“Today’s hearing is about the families who lost their health care plans, it’s about the taxpayers who were swindled, it’s about the bureaucrats who mismanaged this program, and it’s about the local governments who had to cut budgets from firefighters and schools to make up for Washington’s failures,” Sen. Ben Sasse, R-Neb., said.
During the hearing, held by the Permanent Subcommittee on Investigations within the Senate Homeland Security and Governmental Affairs Committee, senators paid particular attention to the 12 of 23 ObamaCare co-ops that have failed.
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House Republicans are subpoenaing documents related to ObamaCare payments that they say break the law.
Two House committees issued the subpoenas on Wednesday, saying the administration has refused to comply with document requests for over a year. The administration counters that the matter is part of an ongoing lawsuit.
“Now, 15 months after our first request, we still don’t have the most basic information about the $5 billion in unlawful payments to insurance companies,” Reps. Fred Upton (R-Mich.) and Kevin Brady (R-Texas), the chairmen of two committees, said in a statement.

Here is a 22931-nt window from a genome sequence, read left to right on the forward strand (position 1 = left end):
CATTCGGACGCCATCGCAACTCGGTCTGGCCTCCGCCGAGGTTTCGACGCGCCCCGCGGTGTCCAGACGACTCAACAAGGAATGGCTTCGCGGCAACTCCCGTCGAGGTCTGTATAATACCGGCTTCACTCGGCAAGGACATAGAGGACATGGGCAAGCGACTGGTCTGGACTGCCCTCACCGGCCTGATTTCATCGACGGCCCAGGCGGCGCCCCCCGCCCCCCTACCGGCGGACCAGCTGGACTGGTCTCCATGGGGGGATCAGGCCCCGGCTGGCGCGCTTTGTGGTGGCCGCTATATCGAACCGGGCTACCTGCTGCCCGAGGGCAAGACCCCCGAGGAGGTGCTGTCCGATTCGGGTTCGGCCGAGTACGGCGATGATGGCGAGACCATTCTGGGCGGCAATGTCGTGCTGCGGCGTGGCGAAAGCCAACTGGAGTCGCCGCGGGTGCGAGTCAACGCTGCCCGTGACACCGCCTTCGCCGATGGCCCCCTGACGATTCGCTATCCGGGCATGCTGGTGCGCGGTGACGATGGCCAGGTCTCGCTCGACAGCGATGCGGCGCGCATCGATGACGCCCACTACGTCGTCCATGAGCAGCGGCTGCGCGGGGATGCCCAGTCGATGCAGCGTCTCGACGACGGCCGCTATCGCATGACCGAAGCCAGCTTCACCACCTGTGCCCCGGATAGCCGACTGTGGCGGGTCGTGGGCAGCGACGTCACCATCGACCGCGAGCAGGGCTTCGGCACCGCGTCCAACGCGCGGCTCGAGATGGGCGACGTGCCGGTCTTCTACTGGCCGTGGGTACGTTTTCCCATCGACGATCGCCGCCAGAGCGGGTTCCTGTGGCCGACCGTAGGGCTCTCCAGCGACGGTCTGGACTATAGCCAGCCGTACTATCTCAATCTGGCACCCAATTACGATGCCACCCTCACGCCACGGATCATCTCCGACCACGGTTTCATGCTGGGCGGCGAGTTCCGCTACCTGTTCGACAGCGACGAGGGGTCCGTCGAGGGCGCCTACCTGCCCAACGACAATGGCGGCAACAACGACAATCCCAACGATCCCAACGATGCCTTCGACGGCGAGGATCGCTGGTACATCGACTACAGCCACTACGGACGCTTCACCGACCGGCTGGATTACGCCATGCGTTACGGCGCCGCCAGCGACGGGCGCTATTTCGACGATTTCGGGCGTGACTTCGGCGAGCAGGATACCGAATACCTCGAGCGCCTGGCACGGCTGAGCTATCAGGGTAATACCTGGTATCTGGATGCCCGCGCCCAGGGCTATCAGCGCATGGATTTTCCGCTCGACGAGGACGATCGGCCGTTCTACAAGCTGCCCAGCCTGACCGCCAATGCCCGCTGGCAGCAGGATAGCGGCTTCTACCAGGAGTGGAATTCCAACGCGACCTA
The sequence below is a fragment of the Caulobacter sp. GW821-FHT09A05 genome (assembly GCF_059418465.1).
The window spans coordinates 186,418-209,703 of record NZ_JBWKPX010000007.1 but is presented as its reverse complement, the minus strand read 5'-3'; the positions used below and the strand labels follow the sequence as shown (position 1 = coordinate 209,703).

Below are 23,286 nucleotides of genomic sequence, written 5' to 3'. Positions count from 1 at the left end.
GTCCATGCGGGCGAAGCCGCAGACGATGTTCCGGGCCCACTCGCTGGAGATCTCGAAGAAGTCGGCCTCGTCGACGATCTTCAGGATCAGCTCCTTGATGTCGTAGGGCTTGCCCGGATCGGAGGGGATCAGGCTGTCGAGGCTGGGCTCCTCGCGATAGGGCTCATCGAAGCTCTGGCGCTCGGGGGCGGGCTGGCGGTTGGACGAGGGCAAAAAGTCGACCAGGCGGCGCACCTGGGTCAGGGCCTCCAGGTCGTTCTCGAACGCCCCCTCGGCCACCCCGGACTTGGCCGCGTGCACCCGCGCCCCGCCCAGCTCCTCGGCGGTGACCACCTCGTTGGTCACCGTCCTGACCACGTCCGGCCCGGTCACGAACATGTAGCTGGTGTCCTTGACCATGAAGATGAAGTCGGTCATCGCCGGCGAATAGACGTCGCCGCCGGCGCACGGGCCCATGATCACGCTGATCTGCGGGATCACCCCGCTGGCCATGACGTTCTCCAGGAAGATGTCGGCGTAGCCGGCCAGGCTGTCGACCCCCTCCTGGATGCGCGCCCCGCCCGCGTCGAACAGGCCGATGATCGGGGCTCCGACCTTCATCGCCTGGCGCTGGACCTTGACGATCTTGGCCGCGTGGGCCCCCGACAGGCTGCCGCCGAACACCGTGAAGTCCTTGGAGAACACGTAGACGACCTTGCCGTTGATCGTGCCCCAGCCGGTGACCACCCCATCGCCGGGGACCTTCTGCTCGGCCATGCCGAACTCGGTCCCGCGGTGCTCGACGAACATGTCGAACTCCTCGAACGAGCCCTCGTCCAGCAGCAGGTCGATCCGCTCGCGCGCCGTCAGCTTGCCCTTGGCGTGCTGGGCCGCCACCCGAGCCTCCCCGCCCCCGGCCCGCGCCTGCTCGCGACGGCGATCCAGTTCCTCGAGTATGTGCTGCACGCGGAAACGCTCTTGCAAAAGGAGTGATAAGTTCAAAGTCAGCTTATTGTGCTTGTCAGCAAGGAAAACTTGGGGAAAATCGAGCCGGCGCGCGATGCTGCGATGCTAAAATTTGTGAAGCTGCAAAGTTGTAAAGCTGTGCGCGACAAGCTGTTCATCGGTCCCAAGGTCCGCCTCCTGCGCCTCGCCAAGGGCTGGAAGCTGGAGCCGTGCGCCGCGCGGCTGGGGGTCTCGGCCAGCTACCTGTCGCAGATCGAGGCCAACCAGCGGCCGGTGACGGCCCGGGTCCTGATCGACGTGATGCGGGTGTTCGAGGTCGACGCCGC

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A Crain’s investigation shows how Health Republic, the insurance company that was supposed to be about people, not profits, misled its customers and ran itself into the ground.
It’s been decades since a New York health insurer has cratered so dramatically. Providers told Crain’s they signed contracts to treat Health Republic members because they assumed the insurer had been fully vetted by the state. The Cuomo administration had even issued press releases in 2014 and 2015 crediting DFS’ oversight as evidence of the state’s role in keeping premiums affordable.
“We feel betrayed,” said Robert Glazer, chief executive of ENT and Allergy Associates, a large medical practice with 173 physicians. The only warning signs of trouble were early last year, when Health Republic delayed claim payments by three to four months.
“We have no idea if our doctors will be reimbursed,” said Glazer, whose practice is owed more than $650,000. Even if money is recovered, Oechsner said payments to providers “would likely be modest at best.”